According to Mark Twain, “America and England are two great nations separated by a common language.” He was right. For many Americans arriving in the U.K., it’s a shock to discover that American English can be vastly different from English English. When we think we fit right in and don’t stand out from the natives, it’s easy to make some embarrassing mistakes. (Don’t ask for an order “to go” at a British restaurant; it’s a “take-away.”)
Lately, I’ve been reading about autism. Asperger’s syndrome is a type of high-functioning autism where the language skills are better than with other forms of autism; people with this condition are often found in higher education as professors. They have the capacity to lock in on a subject and stay focused. In the movie Rain Man, Dustin Hoffman showed us the savant aspect of autism with his ability with numbers. He also showed another aspect of autism — being clueless about things around him.
As a photographer, I study people and how they act and react to all sorts of things, so that I can photograph them and show who they are. As a result, I have over the years become an armchair sociologist. I’m fascinated with people’s behavior, especially within groups.
Converting the Natives
I have watched missionaries in Africa “convert folks,” only to find out that the locals were just being kind and didn’t want to embarrass them. These missionaries were used to how people respond “back home” and were unaware of the foreign culture.
In parts of America, people are extremely polite. It’s difficult to know where you really stand with them. In other parts of the country, people don’t hold back their feelings and, unless you are accustomed to this behavior, it’s easy to take it personally. Sometimes your best friends will point out your worst faults, yet your worst enemy is always pleasant to you.
The most successful business people try to win and hold clients for the long run — not just long enough to close a sale. If we focus on selling a product and just finding a one-time buyer, we are focusing on the short-term. Like the missionary who thinks she has “converted a soul” but has not learned the culture, it’s a short-sighted approach to life.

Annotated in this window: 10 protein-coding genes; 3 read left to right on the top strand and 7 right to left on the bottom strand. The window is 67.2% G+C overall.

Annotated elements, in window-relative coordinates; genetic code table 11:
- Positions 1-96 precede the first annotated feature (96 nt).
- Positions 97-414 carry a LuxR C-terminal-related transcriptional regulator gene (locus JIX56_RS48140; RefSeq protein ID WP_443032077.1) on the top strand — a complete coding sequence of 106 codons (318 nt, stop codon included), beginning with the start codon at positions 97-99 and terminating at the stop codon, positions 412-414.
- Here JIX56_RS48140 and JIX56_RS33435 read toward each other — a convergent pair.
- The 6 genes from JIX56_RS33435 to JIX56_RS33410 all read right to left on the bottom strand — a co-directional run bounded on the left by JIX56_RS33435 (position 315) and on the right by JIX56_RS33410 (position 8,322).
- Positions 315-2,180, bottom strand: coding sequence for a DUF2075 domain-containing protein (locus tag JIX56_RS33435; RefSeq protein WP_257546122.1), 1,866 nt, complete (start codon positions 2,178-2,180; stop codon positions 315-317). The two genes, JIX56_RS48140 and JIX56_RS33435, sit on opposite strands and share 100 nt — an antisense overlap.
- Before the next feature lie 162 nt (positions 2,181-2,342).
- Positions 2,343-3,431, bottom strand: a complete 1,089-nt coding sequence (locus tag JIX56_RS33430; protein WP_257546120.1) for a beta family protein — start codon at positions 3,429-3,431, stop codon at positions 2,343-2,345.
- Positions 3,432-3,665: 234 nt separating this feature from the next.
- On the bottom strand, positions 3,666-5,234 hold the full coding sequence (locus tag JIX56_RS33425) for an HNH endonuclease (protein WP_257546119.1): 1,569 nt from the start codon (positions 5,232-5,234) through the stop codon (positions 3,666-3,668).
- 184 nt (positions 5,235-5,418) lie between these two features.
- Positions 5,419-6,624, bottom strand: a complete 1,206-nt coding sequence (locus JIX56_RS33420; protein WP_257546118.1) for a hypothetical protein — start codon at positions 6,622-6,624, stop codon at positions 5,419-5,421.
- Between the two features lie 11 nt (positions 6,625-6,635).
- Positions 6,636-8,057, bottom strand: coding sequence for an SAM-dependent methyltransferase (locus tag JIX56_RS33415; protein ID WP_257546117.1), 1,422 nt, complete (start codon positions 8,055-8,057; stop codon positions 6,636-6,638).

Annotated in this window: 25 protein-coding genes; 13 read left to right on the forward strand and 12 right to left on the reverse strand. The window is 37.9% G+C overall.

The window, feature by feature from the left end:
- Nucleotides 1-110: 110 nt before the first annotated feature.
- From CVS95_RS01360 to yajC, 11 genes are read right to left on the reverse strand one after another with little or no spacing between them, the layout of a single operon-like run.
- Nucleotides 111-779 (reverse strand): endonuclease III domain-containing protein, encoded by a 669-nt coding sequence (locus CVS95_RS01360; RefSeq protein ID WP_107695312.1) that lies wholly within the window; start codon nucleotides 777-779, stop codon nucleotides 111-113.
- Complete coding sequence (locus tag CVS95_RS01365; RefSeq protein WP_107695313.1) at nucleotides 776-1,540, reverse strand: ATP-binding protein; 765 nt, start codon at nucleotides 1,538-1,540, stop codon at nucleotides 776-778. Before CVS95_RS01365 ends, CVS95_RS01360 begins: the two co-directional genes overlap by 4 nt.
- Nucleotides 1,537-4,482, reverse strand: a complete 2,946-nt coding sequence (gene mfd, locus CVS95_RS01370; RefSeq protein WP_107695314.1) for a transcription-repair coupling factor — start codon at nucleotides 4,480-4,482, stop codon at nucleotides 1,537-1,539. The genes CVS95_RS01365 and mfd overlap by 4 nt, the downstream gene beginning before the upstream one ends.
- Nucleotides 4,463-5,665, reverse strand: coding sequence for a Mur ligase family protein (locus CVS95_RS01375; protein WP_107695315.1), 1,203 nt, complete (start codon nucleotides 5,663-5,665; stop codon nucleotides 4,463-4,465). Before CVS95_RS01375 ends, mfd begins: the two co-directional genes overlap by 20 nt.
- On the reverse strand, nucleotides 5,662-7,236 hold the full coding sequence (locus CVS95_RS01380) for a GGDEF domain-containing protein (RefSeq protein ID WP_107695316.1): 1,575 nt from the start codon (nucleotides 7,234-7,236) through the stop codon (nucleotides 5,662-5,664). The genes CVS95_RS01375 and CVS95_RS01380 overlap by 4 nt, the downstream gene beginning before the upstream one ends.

Many successful people I have encountered are collectors. They may collect baseball memorabilia or classic cars or art. They enjoy finding something and holding on to it. I think this is also how they feel about people. They enjoy “collecting” them and keeping them around. They are interested in developing a relationship with these people — not just conducting a transaction.
In some cultures, it is rude to immediately jump to the transaction or point of the visit. You must spend time with a cup of coffee or tea, talk about families and complete other cultural necessities before getting down to business. Most cultures reward those who pursue relationships and not just transactions.
With Relationships Come Rewards
I believe if we focus on connecting with people, the rewards will follow. On the other hand, I believe focusing on rewards, rather than relationships, is the surest route to failure.
It’s easy to tell the difference when you deal with people. How many people have you met who made you feel like you were important to them? How many made you feel that you were just a stepping stone on their path to success? Which of these did you look forward to meeting, or working with, again?
Showing an interest in other people and cultures is not only good business. It’s a more personally rewarding way to go through life.